Agriculture Still Has Place in Flagler County Economy

Agriculture Puts a Bloom on Economy

While agriculture is not the financial driver in Flagler County that led to a potato adorning the county seal, it is still an important piece of the county’s economic puzzle.

According to the U.S. Department of Agriculture’s 2022 Census of Agriculture, the county’s 89 farms produce a range of commodities, from potatoes and vegetables to cattle and fruit. Those agricultural operations produced a market value of nearly $59 million.

Flagler County Tourism Director Amy Lukasik said agriculture is not one of the county’s targeted businesses, but it is still on the radar.

“Right now, our main focus and priority is to diversify the tax base through industrial development,” she said. “That is the biggest gap and need within our local economy. We have had interested parties from the ag industry that were looking for an existing building for light manufacturing and a site visit was coordinated. To my knowledge, they have not been able to secure the necessary funding to move forward.”

According to the University of Florida Institute of Food and Agricultural Sciences, Flagler County’s cropland is mainly used for production of vegetables, hay, floriculture and sod. Vegetable crops include cabbage, potatoes, cauliflower, green beans, beets and herbs, adding that “crops are a major economic driver for Flagler County.”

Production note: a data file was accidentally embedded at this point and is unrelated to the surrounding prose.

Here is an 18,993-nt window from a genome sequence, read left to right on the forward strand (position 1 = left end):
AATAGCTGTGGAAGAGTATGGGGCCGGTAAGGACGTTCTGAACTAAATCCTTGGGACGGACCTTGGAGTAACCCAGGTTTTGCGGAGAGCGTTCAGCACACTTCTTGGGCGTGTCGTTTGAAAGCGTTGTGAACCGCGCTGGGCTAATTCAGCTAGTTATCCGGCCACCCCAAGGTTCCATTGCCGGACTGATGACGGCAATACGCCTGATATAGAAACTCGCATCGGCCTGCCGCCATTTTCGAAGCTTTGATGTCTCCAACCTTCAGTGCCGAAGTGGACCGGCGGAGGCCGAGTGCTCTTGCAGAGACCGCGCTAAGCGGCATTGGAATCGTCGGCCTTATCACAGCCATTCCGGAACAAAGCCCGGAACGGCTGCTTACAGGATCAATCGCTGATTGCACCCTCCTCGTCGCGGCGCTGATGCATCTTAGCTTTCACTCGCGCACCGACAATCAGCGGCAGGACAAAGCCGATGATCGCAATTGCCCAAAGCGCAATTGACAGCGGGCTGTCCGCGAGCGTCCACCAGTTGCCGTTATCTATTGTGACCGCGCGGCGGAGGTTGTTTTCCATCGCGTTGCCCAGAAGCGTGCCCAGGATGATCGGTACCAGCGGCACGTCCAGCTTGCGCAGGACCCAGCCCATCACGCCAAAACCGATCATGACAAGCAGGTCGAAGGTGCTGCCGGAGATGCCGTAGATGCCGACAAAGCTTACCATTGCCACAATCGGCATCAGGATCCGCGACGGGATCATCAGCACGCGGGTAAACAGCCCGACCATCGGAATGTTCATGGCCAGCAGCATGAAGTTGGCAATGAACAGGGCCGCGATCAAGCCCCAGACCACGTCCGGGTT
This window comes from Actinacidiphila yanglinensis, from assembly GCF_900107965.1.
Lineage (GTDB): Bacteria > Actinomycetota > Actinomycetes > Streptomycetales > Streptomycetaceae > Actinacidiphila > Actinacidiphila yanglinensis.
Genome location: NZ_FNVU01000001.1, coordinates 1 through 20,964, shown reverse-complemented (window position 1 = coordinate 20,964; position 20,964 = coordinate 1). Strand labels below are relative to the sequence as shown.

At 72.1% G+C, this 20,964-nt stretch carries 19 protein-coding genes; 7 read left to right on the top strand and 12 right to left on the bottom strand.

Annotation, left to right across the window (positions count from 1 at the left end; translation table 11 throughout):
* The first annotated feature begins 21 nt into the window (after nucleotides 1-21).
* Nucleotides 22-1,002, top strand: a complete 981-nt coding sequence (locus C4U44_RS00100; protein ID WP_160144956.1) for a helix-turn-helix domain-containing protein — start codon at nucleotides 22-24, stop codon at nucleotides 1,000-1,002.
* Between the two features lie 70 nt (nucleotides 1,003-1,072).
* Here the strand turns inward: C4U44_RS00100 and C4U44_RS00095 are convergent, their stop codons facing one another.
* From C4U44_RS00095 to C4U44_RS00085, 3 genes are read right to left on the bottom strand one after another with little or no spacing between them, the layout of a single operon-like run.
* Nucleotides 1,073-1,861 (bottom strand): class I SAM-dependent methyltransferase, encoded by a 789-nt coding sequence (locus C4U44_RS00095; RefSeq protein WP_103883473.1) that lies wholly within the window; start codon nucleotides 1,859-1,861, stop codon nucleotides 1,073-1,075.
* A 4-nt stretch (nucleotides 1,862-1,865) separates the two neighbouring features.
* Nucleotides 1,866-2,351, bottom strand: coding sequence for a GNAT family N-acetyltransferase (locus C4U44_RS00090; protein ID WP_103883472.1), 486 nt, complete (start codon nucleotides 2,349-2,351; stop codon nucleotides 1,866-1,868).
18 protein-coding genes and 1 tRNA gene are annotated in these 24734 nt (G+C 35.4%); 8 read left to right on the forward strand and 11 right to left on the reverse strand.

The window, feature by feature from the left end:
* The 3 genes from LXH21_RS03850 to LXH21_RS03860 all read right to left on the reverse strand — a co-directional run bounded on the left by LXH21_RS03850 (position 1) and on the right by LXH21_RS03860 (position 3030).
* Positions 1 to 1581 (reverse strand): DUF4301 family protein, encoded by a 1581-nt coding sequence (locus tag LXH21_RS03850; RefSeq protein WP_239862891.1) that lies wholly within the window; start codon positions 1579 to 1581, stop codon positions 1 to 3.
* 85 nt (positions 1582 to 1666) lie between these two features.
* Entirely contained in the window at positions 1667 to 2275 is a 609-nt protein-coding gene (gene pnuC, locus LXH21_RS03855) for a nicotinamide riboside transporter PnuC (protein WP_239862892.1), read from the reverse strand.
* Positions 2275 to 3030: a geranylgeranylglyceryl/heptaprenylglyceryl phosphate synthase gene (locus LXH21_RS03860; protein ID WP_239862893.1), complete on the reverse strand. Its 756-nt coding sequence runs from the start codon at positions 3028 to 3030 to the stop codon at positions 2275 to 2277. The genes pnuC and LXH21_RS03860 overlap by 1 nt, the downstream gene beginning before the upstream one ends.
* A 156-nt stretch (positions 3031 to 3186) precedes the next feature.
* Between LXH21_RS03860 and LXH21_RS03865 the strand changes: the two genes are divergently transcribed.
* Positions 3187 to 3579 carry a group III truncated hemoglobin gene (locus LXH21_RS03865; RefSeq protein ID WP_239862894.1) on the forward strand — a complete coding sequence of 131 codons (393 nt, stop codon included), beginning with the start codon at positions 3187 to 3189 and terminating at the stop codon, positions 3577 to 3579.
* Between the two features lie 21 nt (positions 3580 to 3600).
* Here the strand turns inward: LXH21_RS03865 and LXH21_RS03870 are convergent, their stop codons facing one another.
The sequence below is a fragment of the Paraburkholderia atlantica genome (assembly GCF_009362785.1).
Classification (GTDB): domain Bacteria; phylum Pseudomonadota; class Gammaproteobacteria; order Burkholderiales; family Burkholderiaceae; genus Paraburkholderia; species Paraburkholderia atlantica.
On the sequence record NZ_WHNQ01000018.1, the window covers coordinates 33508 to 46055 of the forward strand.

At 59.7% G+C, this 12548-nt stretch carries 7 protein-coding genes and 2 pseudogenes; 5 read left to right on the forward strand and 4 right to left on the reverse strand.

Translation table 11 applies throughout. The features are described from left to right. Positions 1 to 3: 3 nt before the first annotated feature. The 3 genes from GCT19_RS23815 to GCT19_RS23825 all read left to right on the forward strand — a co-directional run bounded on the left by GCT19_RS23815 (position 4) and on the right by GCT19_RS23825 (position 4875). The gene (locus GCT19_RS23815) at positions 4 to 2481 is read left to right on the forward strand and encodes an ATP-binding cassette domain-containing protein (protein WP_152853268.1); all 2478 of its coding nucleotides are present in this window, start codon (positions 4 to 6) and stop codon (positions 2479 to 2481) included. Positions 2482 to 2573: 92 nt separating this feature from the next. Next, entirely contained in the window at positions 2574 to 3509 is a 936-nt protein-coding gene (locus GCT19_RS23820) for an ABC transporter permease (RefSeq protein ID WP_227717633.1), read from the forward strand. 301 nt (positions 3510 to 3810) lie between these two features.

While the main livestock in Flagler County is beef cattle, sheep, goats, poultry, horses and aquaculture are also part of the agricultural mix, according to the UF/IFAS site.

According to a USDA release announcing the publication of the 2022 Census of Agriculture, the report “provides a detailed picture of U.S. farms and ranches” and is “the leading source of uniform, comprehensive agricultural data for every state and county or county equivalent.”

The history of collecting data on U.S. agriculture dates back as far as President George Washington, who kept meticulous statistical records describing his own and other farms. In 1791, President Washington wrote to farmers requesting information on land values, crop acreages, crop yields, livestock prices, and taxes.

The 2022 Census of Agriculture is the 30th Federal census of agriculture and the sixth conducted by the USDA. The U.S. Department of Commerce, Bureau of the Census conducted the census of agriculture for 156 years from 1840 to 1996.